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Fats and MS infographic

‘Good’ fats: 

Polyunsaturated Fats (Omega 3) 

POLYUNSATURATED

Sources

Flax seeds, hemp seeds, chia seeds, some leafy green vegetables, walnuts, fish and fish oil.

  • Anti-inflammatory

  • Essential fatty acids (not made by our bodies, so must be sourced from food)

  • Keep cell membranes soft, pliable and resistant to degeneration 

Need to know…

  • Avoid cooking with omega 3 fats, instead add these oils to a dish after it’s cooked.

Polyunsaturated Fats (Omega 6) 

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Sources

Sunflower seeds, sesame seeds, corn, soybeans, wheatgerm and their respective oils, as well as overconsumption of grains and some legumes e.g. chickpeas.

  • Promotes inflammation BUT does resist degeneration 

  • Essential fatty-acids, keeping cell membranes soft and pliable 

  • Maintain a healthy ratio of essential fatty acids: no more than 4:1 omega 6 to omega 3

Need to know…

  • Avoid cooking with omega 6 oils, instead add these oils to a dish after it’s cooked. Whole foods containing omega 6 should employ a moist cooking technique whenever possible. (see below for cooking techniques)

  • Fish is best cooked using moist techniques, or by adding water or steam to a dry method. 

Polyunsaturated fats have the lowest melting points and are liquid at room temperature and in the fridge. Many are what we call essential fatty acids – they’re vital for normal bodily functions but cannot be manufactured in the body.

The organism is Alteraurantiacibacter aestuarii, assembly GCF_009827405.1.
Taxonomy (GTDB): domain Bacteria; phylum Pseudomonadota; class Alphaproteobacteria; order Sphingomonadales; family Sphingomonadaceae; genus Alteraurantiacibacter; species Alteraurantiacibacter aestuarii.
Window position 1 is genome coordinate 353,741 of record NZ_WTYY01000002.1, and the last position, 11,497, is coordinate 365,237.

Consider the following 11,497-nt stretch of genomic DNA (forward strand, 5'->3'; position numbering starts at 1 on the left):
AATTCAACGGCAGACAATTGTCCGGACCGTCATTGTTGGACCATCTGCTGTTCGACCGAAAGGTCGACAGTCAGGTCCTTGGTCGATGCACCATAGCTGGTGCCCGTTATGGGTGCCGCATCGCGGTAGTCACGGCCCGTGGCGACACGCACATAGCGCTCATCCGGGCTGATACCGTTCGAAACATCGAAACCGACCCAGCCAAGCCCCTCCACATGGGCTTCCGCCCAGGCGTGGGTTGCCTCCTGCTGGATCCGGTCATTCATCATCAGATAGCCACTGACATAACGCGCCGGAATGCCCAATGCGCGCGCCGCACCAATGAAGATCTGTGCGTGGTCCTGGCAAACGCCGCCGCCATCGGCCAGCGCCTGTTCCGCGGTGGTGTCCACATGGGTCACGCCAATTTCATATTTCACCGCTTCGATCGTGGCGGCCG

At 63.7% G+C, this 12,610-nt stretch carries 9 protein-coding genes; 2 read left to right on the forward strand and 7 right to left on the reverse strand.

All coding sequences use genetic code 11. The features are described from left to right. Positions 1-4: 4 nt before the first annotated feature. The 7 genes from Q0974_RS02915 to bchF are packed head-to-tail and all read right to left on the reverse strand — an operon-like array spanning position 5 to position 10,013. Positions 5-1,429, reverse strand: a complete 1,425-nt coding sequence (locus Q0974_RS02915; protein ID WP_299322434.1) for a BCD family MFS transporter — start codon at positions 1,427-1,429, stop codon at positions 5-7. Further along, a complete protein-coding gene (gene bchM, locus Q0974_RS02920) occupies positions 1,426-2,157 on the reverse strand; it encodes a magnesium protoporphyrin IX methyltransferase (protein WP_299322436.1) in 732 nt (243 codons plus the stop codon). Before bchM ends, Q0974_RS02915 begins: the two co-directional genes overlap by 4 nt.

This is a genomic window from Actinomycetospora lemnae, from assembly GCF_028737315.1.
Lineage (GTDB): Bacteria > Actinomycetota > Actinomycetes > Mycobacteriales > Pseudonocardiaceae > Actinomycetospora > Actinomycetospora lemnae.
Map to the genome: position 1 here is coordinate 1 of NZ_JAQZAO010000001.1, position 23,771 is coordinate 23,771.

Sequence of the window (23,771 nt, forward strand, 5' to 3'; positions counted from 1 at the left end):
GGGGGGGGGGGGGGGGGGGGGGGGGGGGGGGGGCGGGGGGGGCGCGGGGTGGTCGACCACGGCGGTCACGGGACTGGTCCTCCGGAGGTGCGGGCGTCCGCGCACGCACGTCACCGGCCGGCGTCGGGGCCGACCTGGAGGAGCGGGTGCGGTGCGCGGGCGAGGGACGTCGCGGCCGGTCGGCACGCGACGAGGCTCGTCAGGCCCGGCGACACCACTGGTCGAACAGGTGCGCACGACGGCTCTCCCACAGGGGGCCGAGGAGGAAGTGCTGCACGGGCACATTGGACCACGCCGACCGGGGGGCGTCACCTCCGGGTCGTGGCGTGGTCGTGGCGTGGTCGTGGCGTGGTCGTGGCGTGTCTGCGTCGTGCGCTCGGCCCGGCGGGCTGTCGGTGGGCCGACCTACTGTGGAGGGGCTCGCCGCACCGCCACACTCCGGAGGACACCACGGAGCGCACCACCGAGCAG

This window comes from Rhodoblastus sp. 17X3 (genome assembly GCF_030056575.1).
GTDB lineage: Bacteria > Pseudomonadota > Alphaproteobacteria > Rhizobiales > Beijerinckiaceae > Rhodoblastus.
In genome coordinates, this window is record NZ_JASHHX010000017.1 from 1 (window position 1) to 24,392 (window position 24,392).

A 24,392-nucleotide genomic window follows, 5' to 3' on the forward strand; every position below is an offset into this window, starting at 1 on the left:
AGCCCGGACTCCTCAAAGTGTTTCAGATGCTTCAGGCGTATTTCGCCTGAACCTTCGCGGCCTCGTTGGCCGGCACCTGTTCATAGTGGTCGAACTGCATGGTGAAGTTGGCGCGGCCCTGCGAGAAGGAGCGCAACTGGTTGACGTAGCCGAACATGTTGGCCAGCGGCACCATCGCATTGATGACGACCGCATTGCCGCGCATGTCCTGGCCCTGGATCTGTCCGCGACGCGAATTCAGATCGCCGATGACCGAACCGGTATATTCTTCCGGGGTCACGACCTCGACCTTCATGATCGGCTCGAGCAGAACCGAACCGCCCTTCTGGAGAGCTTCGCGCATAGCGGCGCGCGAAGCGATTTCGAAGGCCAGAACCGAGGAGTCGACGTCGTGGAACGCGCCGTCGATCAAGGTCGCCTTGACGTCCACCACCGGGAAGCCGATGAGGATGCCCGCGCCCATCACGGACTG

Neutral fats: 

Monounsaturated Fats (omega 9)

Monounsaturated

Sources

Olives, avocados, macadamia nuts, hazelnuts, pecans, and their respective oils, as well as unrefined rapeseed oil, sunflower and safflower (rapeseed) oils.

  • Considered neutral for the immune system

Need to know… 

  • Avocados, hazelnuts and macadamia nuts also contain high percentages of saturated fats, so they should be used in moderation. 

  • Oils containing omega 9 may be added during or after cooking, but take care when heating the oil and make sure to use moist cooking techniques. (See for cooking techniques).

  • It should be noted that safflower seeds and rape seeds are from two different plants - they are not the same. Safflower is very high in Omega 6 and low in Omega 9. Rapeseed oil and Canola oil come from the same basic source. Canola oil is from rape seeds that have been modified to exclude erucic acid - they are lower in essential fatty acids than rape seed oils. Canola oil is generally available in North America and Rapeseed oil is available in Europe, Australia and South America. 


‘Bad’ fats:

Saturated fats

Saturated

Sources

Animal fats, dairy, and all tropical fats (palm and coconut).

  • Pro-inflammatory 

  • Often over-consumed in the Western diet and higher intake is associated with cardiovascular and other degenerative diseases, as well as worsening auto-immune conditions 

Need to know…

  • Avocados and many nuts are high in saturated fats and should be consumed in moderation 

Hydrogenated fats and Trans fats

Hydrogenated

Sources

Hydrogenated or partially-hydrogenated vegetable oils (margarine) and refined ‘cooking oils’, such as canola or corn oils.

  • Highly inflammatory 

  • These fats contain harmful by-products created during processing, which can lead to increased risk of disease and cardiovascular problems